It's nothing you'd expect from a Punisher story. There's a framing story, but most of the book's from 1960, when he was ten years old. This innocent young Frank Castle kills no-one, commits no violence and indeed doesn't really do much. He likes poetry. The art's soft and gentle, like book illustrations. The shooting of some gangsters in the framing story at the end is silent, almost beautiful, on a snowy evening.
"They'll blame it all on Vietnam. And they'll be right. And they'll be wrong."
In 1960, what really happens only comes to Frank (and us) second hand. He doesn't see what's going on directly. He doesn't understand it. He's clever for his age, yes, but he's not ready for rape and suicide. This is a poetic story, with the title being a William Blake reference. (Those famous lines resonate with our anti-hero, in a rejection of simple reasons to "explain" why he became the Punisher. Yes, he lost his family. Yes, he saw horror in Vietnam. That's all true, but here we see that darkness fascinated him even when he was innocent and meek.)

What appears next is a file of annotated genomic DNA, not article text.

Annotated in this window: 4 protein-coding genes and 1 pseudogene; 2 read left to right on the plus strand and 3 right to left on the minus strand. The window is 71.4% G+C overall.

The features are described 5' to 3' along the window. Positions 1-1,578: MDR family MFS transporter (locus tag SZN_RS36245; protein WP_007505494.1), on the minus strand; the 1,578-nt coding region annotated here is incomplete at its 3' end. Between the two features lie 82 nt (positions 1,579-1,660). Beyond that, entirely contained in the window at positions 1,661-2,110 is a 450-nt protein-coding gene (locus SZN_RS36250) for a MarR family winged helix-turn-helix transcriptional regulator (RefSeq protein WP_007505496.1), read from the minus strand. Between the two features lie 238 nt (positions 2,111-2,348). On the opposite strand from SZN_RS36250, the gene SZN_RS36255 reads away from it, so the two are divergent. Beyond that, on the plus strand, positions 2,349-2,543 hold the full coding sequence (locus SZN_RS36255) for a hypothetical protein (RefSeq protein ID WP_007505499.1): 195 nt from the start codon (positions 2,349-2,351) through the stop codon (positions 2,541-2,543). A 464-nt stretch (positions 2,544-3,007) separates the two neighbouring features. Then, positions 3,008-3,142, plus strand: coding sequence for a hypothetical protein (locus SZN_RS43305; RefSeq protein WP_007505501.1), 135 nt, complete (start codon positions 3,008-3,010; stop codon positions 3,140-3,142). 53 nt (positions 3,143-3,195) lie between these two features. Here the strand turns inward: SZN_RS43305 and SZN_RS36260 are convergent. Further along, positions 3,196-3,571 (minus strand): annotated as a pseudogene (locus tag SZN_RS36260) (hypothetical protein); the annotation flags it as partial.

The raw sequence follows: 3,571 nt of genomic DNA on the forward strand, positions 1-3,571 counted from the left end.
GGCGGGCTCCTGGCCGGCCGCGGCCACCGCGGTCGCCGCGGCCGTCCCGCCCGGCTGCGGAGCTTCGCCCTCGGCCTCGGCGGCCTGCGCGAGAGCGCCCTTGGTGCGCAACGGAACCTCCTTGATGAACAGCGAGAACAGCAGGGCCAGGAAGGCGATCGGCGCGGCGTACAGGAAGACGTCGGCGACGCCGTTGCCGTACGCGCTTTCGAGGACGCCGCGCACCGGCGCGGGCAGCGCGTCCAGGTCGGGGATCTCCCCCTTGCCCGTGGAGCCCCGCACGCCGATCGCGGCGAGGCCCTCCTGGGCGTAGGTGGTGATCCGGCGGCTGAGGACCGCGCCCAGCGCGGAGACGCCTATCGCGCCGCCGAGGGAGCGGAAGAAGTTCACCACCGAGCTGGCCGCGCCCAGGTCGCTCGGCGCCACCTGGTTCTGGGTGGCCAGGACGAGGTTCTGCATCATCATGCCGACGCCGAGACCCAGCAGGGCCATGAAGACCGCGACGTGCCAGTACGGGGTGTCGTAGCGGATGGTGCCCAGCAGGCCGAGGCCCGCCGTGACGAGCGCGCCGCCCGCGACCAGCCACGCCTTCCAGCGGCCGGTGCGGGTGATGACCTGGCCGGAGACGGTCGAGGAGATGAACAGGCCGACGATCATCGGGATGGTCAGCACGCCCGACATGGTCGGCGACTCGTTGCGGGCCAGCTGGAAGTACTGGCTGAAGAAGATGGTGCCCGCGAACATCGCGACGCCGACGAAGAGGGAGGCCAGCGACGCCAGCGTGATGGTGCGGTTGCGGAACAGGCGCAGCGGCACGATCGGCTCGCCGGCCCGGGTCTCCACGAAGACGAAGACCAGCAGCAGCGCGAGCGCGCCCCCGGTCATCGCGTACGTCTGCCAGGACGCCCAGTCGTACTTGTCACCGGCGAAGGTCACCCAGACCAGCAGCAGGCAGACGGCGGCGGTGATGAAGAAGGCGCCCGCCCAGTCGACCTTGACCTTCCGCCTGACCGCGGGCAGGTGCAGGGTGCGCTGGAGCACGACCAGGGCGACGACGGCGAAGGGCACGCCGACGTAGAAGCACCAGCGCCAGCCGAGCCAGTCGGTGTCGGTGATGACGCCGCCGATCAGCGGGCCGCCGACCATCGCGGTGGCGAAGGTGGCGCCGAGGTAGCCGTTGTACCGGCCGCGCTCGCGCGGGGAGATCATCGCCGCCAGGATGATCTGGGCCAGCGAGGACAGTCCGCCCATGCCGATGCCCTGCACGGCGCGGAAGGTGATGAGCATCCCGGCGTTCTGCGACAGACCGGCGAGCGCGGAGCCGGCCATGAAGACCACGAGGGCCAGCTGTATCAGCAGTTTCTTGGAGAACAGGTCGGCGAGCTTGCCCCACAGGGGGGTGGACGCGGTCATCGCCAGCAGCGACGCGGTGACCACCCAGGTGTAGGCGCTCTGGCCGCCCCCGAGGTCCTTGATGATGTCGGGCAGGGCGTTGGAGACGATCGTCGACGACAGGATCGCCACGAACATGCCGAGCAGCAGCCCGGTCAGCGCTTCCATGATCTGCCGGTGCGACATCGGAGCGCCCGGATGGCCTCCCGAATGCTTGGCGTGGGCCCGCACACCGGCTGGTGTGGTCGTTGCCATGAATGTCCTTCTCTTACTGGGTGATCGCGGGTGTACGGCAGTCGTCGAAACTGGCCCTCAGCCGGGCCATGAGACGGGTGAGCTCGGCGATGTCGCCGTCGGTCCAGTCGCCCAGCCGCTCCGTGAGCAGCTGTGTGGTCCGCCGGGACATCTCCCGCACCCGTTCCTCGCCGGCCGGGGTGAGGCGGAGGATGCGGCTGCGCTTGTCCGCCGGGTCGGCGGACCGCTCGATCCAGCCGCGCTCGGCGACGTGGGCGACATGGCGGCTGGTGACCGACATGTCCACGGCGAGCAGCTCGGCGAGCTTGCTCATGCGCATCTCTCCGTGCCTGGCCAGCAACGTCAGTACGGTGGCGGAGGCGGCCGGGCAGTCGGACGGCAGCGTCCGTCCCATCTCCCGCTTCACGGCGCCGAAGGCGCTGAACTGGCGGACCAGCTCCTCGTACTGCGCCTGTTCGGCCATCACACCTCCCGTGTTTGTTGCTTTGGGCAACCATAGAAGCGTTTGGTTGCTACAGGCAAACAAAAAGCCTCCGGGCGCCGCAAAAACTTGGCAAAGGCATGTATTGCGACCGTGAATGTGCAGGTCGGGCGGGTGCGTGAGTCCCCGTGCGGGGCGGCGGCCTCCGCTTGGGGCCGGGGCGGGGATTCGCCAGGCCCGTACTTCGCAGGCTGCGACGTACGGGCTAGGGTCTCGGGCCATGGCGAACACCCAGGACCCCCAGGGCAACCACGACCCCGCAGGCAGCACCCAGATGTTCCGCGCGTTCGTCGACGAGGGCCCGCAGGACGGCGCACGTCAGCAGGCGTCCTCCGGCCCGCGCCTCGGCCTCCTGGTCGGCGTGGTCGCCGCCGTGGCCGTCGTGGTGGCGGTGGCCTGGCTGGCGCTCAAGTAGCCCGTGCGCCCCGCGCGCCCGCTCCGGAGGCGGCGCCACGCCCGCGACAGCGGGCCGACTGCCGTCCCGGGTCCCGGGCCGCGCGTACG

It's also a study of the historical period. What you did and didn't say in the 1950s. What that covered up.
Is this story exciting? Definitely not. Is it horrible? Yes, but mostly in the cracks between the pages, in events that happened offscreen. (Even the framing story's traditionally gangster-killing Punisher is young and fresh-faced, incidentally. In his own way, he looks innocent too.) I wouldn't call this story a favourite, but it's fascinating for being so unlike everything else Ennis did with the character.